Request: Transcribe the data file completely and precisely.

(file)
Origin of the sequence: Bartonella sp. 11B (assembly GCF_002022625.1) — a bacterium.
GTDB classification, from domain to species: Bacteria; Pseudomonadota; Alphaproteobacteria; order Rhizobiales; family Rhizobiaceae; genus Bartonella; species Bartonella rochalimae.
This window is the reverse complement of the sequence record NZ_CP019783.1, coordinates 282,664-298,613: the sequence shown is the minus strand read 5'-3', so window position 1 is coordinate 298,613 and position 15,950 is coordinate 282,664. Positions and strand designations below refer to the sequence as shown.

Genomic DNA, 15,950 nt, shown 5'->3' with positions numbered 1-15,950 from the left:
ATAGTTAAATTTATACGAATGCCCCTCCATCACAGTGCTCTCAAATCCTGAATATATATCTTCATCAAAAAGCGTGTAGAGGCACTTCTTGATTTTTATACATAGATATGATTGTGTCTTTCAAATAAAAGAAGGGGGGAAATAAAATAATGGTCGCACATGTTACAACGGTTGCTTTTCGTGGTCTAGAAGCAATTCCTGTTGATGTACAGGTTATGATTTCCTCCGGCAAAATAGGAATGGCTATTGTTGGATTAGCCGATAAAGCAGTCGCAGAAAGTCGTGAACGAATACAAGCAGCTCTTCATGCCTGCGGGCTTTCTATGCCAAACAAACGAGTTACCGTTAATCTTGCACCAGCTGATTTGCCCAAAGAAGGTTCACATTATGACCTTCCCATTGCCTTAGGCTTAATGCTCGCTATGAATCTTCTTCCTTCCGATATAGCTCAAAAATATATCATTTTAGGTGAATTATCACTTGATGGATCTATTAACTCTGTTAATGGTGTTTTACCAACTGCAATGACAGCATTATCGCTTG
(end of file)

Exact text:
Origin of the sequence: Bartonella sp. 11B (assembly GCF_002022625.1) — a bacterium.
GTDB classification, from domain to species: Bacteria; Pseudomonadota; Alphaproteobacteria; order Rhizobiales; family Rhizobiaceae; genus Bartonella; species Bartonella rochalimae.
This window is the reverse complement of the sequence record NZ_CP019783.1, coordinates 282,664-298,613: the sequence shown is the minus strand read 5'-3', so window position 1 is coordinate 298,613 and position 15,950 is coordinate 282,664. Positions and strand designations below refer to the sequence as shown.

Genomic DNA, 15,950 nt, shown 5'->3' with positions numbered 1-15,950 from the left:
ATAGTTAAATTTATACGAATGCCCCTCCATCACAGTGCTCTCAAATCCTGAATATATATCTTCATCAAAAAGCGTGTAGAGGCACTTCTTGATTTTTATACATAGATATGATTGTGTCTTTCAAATAAAAGAAGGGGGGAAATAAAATAATGGTCGCACATGTTACAACGGTTGCTTTTCGTGGTCTAGAAGCAATTCCTGTTGATGTACAGGTTATGATTTCCTCCGGCAAAATAGGAATGGCTATTGTTGGATTAGCCGATAAAGCAGTCGCAGAAAGTCGTGAACGAATACAAGCAGCTCTTCATGCCTGCGGGCTTTCTATGCCAAACAAACGAGTTACCGTTAATCTTGCACCAGCTGATTTGCCCAAAGAAGGTTCACATTATGACCTTCCCATTGCCTTAGGCTTAATGCTCGCTATGAATCTTCTTCCTTCCGATATAGCTCAAAAATATATCATTTTAGGTGAATTATCACTTGATGGATCTATTAACTCTGTTAATGGTGTTTTACCAACTGCAATGACAGCATTATCGCTTG